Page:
I love that Scholastic offers this book in the school market and that the story is universal to all ages, and all cultures. The mom is Ami and the names are Indian/Pakistani the illustrations show the mom in traditional clothing including a scarf on her head, giving the story a tinge of culture and religion, but not distracting from the beauty and charm of the story.
The basic story is of a girl, Rubina, presumably new to America (or any western country) being invited to a birthday party and running home to ask her mom if she can go. The mom asks what is a birthday party and why would one celebrate it, implying that it is not a traditional practice, but not something she opposes. Rubina is allowed to go on the condition that she take her younger sister Sana, who is begging to go along. Embarrassed about the idea, Rubina arranges to bring Sana, even though her friends find it odd. At the party Sana spoils all the fun, and afterwards eats Rubina’s treasured red lollipop. Rubina is no longer invited to parties, however when Sana is invited to a party, Rubina shows tremendous heart and takes a surprising and praiseworthy course of action.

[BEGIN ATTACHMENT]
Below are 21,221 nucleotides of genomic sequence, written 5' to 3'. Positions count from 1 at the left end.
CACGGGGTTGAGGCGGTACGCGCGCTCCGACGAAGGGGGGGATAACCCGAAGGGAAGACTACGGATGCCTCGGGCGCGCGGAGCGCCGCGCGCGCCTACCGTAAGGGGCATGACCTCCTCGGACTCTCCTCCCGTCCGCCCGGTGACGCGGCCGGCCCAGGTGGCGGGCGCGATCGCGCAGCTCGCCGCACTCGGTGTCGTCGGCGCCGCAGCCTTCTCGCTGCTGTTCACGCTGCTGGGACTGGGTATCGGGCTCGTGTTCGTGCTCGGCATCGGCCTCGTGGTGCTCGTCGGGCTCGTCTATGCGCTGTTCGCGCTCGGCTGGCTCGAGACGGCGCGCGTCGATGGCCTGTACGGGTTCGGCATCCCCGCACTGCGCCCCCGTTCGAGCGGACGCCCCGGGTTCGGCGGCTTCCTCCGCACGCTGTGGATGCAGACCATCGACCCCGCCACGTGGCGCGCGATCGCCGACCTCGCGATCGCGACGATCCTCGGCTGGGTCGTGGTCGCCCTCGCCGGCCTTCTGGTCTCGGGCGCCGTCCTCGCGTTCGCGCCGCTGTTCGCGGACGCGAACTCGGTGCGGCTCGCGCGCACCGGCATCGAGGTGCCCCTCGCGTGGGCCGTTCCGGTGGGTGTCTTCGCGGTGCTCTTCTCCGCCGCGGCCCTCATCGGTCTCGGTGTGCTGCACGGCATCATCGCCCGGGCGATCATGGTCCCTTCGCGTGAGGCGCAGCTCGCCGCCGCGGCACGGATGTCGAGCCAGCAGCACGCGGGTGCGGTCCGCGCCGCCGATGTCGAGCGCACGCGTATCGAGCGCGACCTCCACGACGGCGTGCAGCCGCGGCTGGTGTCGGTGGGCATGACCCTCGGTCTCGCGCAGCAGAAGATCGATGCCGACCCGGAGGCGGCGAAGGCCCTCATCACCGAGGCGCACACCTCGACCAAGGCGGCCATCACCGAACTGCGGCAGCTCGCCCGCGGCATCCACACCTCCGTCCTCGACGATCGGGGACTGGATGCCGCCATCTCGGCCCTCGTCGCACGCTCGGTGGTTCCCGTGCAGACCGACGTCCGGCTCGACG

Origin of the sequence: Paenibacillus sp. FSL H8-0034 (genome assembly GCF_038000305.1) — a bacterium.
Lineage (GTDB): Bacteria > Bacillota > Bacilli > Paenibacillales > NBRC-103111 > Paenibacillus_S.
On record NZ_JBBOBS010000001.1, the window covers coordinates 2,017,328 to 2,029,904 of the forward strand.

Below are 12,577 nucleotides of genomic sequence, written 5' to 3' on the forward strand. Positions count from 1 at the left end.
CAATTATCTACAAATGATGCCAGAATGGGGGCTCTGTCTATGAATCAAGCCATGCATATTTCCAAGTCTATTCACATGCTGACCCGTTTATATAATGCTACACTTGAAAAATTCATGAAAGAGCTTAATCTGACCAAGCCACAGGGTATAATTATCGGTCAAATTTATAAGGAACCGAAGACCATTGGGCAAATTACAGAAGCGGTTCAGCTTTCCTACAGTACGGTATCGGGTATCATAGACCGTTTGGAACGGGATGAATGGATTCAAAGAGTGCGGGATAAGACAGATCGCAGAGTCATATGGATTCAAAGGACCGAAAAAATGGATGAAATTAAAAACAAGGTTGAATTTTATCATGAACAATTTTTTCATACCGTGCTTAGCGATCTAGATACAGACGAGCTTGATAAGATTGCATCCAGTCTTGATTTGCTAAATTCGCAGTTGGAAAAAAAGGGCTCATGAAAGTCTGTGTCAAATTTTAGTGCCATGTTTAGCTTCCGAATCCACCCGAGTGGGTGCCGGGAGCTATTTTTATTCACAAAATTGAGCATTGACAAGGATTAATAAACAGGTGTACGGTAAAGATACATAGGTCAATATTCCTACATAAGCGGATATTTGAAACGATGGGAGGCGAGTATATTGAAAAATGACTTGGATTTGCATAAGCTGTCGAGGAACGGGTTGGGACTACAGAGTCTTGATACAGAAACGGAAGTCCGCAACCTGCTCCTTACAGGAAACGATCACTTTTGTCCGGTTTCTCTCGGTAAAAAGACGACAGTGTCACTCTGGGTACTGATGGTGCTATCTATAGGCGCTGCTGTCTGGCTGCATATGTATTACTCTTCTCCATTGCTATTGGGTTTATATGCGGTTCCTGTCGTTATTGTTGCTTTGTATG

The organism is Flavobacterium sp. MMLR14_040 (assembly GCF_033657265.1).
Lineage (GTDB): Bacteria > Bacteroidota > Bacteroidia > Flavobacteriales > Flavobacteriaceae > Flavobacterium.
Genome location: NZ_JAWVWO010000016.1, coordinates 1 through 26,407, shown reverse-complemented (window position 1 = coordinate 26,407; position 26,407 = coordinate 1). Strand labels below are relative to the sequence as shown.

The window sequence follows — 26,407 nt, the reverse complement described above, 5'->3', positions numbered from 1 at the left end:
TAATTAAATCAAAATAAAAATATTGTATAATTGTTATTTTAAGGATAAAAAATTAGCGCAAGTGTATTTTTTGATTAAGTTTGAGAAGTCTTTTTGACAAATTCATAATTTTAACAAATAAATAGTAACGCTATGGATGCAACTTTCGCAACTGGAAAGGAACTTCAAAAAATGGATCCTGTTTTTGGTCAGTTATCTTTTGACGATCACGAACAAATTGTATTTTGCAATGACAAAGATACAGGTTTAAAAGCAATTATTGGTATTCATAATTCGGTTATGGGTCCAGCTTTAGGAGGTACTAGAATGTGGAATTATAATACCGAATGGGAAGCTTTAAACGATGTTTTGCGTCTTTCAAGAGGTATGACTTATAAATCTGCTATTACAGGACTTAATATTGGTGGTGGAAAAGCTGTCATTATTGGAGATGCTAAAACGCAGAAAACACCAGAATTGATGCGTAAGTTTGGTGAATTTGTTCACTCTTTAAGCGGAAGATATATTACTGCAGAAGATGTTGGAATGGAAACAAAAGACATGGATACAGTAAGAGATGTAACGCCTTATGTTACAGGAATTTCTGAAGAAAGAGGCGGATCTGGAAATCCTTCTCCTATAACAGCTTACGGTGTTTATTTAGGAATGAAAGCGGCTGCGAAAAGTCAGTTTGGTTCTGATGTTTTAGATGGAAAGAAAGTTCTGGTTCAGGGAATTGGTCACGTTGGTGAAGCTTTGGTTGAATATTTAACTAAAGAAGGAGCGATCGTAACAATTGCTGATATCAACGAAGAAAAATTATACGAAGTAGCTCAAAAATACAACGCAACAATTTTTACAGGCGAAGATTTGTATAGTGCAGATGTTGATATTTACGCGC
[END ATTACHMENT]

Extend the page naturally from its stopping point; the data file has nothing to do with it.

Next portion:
Beautifully illustrated the story works wonderfully during story time, with each child identifying to different characters, yet understanding the same message. The book is an AR level 2.2, and lends itself easily to discussion. Even older students can explore points of view with this book, and imagine what they would do in any of the characters’ shoes.
Completely clean and enjoyable.
The author’s website: http://www.rukhsanakhan.com/books/bigredlollipop.html offers a reading of the story, teacher’s guides, and the truth behind the fictionalized account.